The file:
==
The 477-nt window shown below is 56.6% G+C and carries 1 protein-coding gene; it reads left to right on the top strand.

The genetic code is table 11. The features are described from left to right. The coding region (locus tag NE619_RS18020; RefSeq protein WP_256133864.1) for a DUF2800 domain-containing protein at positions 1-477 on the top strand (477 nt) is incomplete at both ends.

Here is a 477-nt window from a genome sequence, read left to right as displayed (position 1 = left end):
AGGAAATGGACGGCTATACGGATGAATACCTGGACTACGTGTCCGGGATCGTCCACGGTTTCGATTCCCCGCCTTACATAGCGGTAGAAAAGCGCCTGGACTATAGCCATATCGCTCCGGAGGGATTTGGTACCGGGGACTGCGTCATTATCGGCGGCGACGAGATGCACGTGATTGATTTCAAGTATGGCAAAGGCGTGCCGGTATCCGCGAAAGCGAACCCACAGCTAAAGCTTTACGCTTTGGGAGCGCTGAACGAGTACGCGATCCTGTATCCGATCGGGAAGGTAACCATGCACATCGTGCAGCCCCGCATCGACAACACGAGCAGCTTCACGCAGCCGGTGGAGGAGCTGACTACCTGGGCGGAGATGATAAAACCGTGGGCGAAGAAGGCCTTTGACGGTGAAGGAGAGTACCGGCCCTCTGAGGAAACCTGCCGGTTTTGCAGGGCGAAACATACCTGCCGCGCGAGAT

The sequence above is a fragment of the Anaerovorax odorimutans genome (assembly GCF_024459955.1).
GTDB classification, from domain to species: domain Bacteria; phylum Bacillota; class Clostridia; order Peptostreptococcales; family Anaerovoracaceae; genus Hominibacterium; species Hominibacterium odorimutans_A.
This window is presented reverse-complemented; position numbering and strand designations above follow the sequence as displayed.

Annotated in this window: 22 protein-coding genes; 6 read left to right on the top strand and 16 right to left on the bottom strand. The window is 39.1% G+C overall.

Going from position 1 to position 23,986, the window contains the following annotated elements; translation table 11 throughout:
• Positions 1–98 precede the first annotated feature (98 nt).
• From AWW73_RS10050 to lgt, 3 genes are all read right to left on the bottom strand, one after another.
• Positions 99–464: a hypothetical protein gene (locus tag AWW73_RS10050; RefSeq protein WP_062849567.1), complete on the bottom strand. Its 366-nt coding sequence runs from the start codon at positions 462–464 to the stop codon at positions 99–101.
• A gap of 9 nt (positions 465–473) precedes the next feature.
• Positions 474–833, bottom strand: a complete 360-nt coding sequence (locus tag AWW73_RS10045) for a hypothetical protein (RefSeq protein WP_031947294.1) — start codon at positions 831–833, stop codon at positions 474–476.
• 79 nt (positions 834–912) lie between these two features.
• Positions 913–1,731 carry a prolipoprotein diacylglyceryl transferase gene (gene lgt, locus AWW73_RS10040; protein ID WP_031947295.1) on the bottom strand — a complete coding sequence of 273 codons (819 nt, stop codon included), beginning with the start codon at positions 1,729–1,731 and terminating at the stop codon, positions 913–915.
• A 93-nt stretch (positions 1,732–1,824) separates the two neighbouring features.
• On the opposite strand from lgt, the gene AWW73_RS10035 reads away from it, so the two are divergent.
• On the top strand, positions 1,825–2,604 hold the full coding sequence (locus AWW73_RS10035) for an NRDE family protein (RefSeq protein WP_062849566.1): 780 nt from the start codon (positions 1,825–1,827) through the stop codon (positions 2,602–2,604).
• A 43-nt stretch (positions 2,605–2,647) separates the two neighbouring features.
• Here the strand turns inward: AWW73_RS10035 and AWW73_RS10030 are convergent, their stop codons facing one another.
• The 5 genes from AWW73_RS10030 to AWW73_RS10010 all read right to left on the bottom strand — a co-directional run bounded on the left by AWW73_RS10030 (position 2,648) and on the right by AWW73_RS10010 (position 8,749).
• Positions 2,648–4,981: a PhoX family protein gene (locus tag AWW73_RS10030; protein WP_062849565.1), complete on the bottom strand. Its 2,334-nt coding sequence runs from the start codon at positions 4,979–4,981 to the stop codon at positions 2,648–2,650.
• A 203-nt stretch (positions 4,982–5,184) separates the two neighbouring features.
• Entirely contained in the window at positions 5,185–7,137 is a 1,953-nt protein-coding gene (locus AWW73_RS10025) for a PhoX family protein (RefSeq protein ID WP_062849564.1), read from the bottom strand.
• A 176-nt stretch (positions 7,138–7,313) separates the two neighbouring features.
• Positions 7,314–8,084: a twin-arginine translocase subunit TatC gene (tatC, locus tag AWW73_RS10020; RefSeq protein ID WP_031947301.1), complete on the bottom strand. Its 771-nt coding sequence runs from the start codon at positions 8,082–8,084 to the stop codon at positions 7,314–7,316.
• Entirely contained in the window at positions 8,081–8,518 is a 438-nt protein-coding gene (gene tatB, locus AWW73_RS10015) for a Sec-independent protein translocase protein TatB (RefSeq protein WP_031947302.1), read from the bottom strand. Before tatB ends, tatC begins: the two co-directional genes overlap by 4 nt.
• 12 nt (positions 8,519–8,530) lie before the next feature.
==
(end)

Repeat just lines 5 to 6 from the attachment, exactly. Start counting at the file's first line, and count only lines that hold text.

The sequence above is a fragment of the Anaerovorax odorimutans genome (assembly GCF_024459955.1).
GTDB classification, from domain to species: domain Bacteria; phylum Bacillota; class Clostridia; order Peptostreptococcales; family Anaerovoracaceae; genus Hominibacterium; species Hominibacterium odorimutans_A.